Marc Andreessen is still an optimist about the future of news, three years post-tweetstorm – Nieman Journalism Lab at Harvard
21 is a startup that initially got attention for developing hardware and software to optimize bitcoin mining. But earlier this month, it (pivoted? expanded? diversified?) into providing a sort of paid email service. (This shift was, of course, predicted by the prophets of old.) With 21, you set a price at which people can send you an email and actually get a reply. (The sender is only charged if you respond.)
Last week, Marc Andreessen announced that he was now active on the service and that for $20, you could ask him anything. (He’s donating all payments to Black Girls Code.) Andreessen is, of course, the cofounder of the influential venture capital firm Andreessen Horowitz (an investor in 21, natch); back in the earlier days of the web, he was leader of the team that developed Mosaic, the first significant graphical web browser, and through Netscape the web’s early barefoot king.
<marquee>Click here for a brief personal aside</marquee>
But my shallow connection to him, such as it is, dates back to the summer of 1993, when went to the Waldenbooks at the mall in Lafayette, Louisiana a few weeks before I went off to college. I picked up a copy of the May 1993 printing of Ed Krol’s The Whole Internet User’s Guide & Catalog. With the benefit of hindsight, it’s clear there’s no book that has influenced my life more. That printing of Krol’s book had a chapter tacked on at the end about this new thing called “The World-Wide Web, or WWW,” which it treated as an interesting development, sure, but maybe not any more important that Archie or WAIS or telnet or rot13 — or certainly Gopher, the king of the hill. (“Most of the development has taken place at CERN, the European Particle Physics Laboratory, but it would be a mistake to see the Web as a tool designed by and for physicists,” Krol writes. That would indeed have been a mistake!)
The first version of Mosaic was released about five months before this printing of The Whole Internet, but the book doesn’t make any mention of it, instead recommending the Viola browser. But in the short time between my trip to the mall and my arrival on campus that fall, Mosaic had established itself among we Usenet denizens as the browser to watch. I distinctly remember downloading the 0.7 beta in the fall of 1993 and following it through 1.0 and, not long after, to Netscape 0.9 and beyond.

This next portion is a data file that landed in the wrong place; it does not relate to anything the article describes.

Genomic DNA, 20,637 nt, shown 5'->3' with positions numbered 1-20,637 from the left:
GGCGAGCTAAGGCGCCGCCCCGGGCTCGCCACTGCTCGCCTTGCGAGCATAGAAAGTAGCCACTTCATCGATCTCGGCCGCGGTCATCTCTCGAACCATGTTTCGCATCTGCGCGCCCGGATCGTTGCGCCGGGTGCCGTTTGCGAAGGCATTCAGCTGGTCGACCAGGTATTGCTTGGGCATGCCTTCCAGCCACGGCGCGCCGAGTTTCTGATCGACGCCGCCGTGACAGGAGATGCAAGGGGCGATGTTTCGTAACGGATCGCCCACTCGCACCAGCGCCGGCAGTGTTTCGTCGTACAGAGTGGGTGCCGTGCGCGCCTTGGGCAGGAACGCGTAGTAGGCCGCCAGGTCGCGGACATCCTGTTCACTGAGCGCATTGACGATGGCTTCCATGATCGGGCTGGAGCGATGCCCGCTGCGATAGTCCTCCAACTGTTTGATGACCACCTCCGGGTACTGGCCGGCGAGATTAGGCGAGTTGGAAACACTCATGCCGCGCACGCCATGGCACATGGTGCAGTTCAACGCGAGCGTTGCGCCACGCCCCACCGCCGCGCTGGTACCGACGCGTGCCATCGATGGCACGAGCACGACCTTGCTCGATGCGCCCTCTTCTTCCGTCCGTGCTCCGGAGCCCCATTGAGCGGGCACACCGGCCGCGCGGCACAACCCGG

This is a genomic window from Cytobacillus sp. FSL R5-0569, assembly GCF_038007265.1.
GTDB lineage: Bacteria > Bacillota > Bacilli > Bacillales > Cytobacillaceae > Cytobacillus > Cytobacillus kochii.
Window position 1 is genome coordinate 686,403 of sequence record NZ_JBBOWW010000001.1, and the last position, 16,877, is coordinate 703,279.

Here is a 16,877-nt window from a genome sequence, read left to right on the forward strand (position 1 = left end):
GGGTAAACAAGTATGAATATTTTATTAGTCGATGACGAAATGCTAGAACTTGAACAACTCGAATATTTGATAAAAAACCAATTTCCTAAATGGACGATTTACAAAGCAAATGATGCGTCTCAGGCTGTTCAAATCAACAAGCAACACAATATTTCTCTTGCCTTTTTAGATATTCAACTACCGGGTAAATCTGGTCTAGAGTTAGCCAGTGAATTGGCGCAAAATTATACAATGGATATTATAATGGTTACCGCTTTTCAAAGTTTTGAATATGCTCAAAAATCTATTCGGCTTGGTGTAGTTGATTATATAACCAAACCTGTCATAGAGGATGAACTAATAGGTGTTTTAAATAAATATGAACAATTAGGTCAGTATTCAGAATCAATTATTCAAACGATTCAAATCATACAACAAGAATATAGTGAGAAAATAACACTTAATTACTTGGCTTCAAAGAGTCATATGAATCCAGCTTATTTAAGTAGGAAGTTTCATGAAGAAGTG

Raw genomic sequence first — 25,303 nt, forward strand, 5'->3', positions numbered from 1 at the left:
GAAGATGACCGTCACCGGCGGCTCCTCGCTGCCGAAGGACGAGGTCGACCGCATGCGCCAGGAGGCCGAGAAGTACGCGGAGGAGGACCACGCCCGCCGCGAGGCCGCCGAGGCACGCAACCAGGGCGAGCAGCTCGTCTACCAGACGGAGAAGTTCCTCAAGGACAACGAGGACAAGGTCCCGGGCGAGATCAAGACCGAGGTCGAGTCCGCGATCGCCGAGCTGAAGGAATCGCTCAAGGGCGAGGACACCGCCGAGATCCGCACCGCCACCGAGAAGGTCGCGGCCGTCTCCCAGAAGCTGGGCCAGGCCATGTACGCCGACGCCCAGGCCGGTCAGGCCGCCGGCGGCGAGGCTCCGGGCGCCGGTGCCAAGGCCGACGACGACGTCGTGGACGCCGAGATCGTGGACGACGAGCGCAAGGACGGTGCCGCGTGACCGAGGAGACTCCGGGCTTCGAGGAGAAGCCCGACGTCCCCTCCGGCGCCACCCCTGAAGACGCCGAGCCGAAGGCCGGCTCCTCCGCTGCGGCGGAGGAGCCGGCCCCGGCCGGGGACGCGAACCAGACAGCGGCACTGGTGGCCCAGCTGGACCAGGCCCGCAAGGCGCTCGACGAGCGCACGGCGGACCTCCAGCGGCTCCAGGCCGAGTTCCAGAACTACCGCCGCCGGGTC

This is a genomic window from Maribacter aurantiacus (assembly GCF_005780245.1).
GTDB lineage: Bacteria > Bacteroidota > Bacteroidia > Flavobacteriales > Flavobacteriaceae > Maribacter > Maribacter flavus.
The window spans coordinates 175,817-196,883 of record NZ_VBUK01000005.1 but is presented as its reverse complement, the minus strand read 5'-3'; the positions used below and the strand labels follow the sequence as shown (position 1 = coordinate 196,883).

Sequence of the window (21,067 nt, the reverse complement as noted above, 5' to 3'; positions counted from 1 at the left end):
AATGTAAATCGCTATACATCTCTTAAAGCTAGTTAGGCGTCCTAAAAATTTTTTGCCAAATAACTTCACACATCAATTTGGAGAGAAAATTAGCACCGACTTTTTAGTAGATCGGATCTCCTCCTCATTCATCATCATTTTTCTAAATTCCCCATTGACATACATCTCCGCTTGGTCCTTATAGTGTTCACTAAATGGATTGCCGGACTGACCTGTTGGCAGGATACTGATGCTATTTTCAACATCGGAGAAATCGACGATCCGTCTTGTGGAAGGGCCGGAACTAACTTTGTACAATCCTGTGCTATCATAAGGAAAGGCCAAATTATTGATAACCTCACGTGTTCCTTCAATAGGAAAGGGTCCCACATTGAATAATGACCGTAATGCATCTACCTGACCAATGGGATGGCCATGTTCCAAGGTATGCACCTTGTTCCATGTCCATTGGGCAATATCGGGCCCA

I still keep my copy of The Whole Internet User’s Guide & Catalog on the bookshelf closest to the desk in my home office — as a document of that brief moment before software ate the world, and as a reminder of its Brandian optimism about a human-centered, human-sized Internet.
As it happened, I had a question I wanted to ask Andreessen, as well as twenty bucks. About three years ago, he put forth one of his then-characteristic tweetstorms, this one about the state of the news business. Those tweets have since been deleted, but they were captured in blogpost form on the Andreessen Horowitz website — “The Future of the News Business: A Monumental Twitter Stream All in One Place.” Give it a read for yourself, but it was most notable for its outsized optimism:
I am more bullish about the future of the news industry over the next 20 years than almost anyone I know. You are going to see it grow 10X to 100X from where it is today. That is my starting point for any discussion about the future of journalism.
While there are very many things in Andreessen’s tweetstorm I’d agree with (and I think he does a good job of highlighting some of the right players leading the way), I confess I’ve always thought that there was a little too much Valley exuberance in his vision. The unparalleled growth of “news” and “media,” it’s increasingly clear, doesn’t line up with a 10× or 100× expansion of the news industry. There are plenty of good businesses to be built, but the number of [companies|outlets|journalists] will be both significantly smaller and warped in ways that don’t line up with the information needs of a democratic society. And in the three years since publication, it’s become more obvious how ruthlessly efficient the Facebook/Google duopoly has become at siphoning off value previously captured by publishers. (Andreessen sits on Facebook’s board.)
Anyway, I decided to skip two kale Caesar salads at Sweetgreen and sent Andreessen a question. He replied! And thus we have the shortest Q&A in Nieman Lab history to date. Enjoy.